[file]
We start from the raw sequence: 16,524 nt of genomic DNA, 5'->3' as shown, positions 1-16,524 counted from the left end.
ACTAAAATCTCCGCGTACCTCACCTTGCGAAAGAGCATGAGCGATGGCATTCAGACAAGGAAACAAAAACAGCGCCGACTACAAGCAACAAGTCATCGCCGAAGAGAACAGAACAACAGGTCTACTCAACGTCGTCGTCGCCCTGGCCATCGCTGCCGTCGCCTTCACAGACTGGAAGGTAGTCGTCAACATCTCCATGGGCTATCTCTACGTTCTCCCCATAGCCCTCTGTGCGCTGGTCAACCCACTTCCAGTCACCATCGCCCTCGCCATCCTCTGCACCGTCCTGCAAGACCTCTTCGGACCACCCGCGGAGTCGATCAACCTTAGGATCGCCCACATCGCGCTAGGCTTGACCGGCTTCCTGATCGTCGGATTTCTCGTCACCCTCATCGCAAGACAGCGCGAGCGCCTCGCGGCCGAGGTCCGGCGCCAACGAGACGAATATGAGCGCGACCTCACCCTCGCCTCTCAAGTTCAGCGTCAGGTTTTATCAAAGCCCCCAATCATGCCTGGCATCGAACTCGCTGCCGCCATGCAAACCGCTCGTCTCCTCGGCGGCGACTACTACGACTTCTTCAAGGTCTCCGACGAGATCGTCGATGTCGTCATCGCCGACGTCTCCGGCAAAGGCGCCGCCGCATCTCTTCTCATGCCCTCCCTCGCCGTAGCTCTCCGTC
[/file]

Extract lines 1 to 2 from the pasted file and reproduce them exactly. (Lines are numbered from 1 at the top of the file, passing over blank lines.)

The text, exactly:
We start from the raw sequence: 16,524 nt of genomic DNA, 5'->3' as shown, positions 1-16,524 counted from the left end.
ACTAAAATCTCCGCGTACCTCACCTTGCGAAAGAGCATGAGCGATGGCATTCAGACAAGGAAACAAAAACAGCGCCGACTACAAGCAACAAGTCATCGCCGAAGAGAACAGAACAACAGGTCTACTCAACGTCGTCGTCGCCCTGGCCATCGCTGCCGTCGCCTTCACAGACTGGAAGGTAGTCGTCAACATCTCCATGGGCTATCTCTACGTTCTCCCCATAGCCCTCTGTGCGCTGGTCAACCCACTTCCAGTCACCATCGCCCTCGCCATCCTCTGCACCGTCCTGCAAGACCTCTTCGGACCACCCGCGGAGTCGATCAACCTTAGGATCGCCCACATCGCGCTAGGCTTGACCGGCTTCCTGATCGTCGGATTTCTCGTCACCCTCATCGCAAGACAGCGCGAGCGCCTCGCGGCCGAGGTCCGGCGCCAACGAGACGAATATGAGCGCGACCTCACCCTCGCCTCTCAAGTTCAGCGTCAGGTTTTATCAAAGCCCCCAATCATGCCTGGCATCGAACTCGCTGCCGCCATGCAAACCGCTCGTCTCCTCGGCGGCGACTACTACGACTTCTTCAAGGTCTCCGACGAGATCGTCGATGTCGTCATCGCCGACGTCTCCGGCAAAGGCGCCGCCGCATCTCTTCTCATGCCCTCCCTCGCCGTAGCTCTCCGTC